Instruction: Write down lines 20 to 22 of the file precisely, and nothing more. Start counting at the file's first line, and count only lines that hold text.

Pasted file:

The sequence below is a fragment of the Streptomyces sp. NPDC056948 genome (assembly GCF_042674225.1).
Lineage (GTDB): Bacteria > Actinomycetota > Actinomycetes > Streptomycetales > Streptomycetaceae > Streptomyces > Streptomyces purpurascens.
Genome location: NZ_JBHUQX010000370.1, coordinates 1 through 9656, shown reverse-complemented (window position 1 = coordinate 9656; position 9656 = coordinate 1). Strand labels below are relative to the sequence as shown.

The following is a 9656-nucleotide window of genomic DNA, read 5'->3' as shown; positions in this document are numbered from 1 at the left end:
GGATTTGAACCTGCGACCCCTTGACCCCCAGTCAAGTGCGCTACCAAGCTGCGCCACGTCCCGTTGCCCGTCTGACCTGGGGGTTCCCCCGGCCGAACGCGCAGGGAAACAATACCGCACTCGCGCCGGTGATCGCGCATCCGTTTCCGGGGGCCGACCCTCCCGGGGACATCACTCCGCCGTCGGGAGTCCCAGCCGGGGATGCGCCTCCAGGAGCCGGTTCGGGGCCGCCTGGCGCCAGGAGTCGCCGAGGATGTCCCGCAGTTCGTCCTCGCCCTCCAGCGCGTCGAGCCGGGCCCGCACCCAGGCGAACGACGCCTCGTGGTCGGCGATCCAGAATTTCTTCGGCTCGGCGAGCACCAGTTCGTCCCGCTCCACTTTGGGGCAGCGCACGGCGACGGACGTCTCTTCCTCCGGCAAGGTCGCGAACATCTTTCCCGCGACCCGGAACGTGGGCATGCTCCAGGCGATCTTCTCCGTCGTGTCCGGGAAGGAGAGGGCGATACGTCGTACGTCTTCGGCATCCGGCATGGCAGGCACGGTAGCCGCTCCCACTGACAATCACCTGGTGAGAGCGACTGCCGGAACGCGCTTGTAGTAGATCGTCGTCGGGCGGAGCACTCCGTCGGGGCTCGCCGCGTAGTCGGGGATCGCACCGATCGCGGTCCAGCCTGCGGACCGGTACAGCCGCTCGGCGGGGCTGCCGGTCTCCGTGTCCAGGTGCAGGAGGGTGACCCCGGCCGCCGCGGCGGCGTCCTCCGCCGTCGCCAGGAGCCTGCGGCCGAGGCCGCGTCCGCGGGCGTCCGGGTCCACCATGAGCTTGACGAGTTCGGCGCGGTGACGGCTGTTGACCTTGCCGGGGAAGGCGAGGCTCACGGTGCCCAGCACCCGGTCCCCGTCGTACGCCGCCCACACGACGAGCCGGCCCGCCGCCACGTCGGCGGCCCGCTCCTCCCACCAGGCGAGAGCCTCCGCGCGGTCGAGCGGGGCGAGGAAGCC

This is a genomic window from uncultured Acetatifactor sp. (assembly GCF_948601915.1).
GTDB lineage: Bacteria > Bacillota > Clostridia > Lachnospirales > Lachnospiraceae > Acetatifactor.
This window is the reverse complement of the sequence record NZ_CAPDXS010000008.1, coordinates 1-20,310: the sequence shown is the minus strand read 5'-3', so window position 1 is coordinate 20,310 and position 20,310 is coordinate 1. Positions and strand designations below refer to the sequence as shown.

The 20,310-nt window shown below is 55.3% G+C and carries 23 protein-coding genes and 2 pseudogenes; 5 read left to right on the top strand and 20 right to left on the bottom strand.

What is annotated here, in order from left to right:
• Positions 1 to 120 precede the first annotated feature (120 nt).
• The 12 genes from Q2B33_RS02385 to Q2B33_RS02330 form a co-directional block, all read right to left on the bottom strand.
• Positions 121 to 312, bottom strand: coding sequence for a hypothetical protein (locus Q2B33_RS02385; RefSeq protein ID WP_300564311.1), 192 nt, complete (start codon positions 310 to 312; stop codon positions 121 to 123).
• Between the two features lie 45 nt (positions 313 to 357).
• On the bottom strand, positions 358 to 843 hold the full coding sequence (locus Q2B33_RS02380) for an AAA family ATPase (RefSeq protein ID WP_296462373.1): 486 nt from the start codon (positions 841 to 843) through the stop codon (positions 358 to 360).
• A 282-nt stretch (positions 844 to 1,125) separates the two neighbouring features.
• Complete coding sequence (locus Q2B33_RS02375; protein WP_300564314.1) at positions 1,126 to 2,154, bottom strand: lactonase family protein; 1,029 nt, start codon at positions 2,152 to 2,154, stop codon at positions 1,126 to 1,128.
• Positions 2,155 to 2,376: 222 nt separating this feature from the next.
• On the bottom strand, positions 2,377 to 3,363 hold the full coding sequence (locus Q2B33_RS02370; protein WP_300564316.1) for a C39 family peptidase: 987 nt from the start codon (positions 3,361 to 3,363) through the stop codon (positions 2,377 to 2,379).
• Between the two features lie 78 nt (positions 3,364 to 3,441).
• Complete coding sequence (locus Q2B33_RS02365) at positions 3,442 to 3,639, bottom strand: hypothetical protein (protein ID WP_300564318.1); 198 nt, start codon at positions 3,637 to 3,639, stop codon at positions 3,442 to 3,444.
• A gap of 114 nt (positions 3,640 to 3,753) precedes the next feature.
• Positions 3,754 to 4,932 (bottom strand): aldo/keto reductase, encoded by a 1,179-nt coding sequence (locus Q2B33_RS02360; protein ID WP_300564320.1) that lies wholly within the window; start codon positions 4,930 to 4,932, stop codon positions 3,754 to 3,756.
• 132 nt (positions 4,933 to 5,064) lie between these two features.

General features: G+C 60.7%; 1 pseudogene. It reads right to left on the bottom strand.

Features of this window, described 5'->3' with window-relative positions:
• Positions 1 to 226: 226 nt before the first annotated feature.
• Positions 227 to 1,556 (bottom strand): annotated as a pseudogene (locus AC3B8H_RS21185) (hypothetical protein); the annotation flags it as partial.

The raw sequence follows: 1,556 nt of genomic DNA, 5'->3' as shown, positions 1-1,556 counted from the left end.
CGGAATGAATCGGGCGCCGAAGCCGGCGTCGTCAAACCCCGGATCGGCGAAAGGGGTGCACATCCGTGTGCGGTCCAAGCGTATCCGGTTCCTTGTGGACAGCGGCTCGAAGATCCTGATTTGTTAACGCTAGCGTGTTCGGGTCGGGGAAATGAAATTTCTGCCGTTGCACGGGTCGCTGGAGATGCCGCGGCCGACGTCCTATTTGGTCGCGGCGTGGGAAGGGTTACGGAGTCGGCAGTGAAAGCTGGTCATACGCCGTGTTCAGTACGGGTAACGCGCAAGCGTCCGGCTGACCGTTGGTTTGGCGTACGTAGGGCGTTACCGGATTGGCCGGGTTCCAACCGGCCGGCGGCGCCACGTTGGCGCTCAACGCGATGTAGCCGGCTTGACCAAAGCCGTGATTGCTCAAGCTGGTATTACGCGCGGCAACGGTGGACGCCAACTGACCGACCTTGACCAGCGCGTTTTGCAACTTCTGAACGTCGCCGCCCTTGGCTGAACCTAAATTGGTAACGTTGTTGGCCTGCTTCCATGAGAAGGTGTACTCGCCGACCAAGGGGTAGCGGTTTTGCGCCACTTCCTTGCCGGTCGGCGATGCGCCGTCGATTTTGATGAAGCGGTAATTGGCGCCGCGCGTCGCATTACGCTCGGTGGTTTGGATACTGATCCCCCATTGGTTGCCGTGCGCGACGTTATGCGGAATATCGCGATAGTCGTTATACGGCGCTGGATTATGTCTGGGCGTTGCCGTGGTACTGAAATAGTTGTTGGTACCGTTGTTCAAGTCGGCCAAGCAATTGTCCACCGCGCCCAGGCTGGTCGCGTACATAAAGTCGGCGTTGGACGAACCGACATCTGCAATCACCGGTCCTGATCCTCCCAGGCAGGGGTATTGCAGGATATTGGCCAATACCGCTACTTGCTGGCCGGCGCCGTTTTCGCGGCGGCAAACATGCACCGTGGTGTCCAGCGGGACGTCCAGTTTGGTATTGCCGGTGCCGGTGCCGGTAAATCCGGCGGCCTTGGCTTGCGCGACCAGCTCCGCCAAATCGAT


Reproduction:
• Between the two features lie 78 nt (positions 3,364 to 3,441).
• Complete coding sequence (locus Q2B33_RS02365) at positions 3,442 to 3,639, bottom strand: hypothetical protein (protein ID WP_300564318.1); 198 nt, start codon at positions 3,637 to 3,639, stop codon at positions 3,442 to 3,444.
• A gap of 114 nt (positions 3,640 to 3,753) precedes the next feature.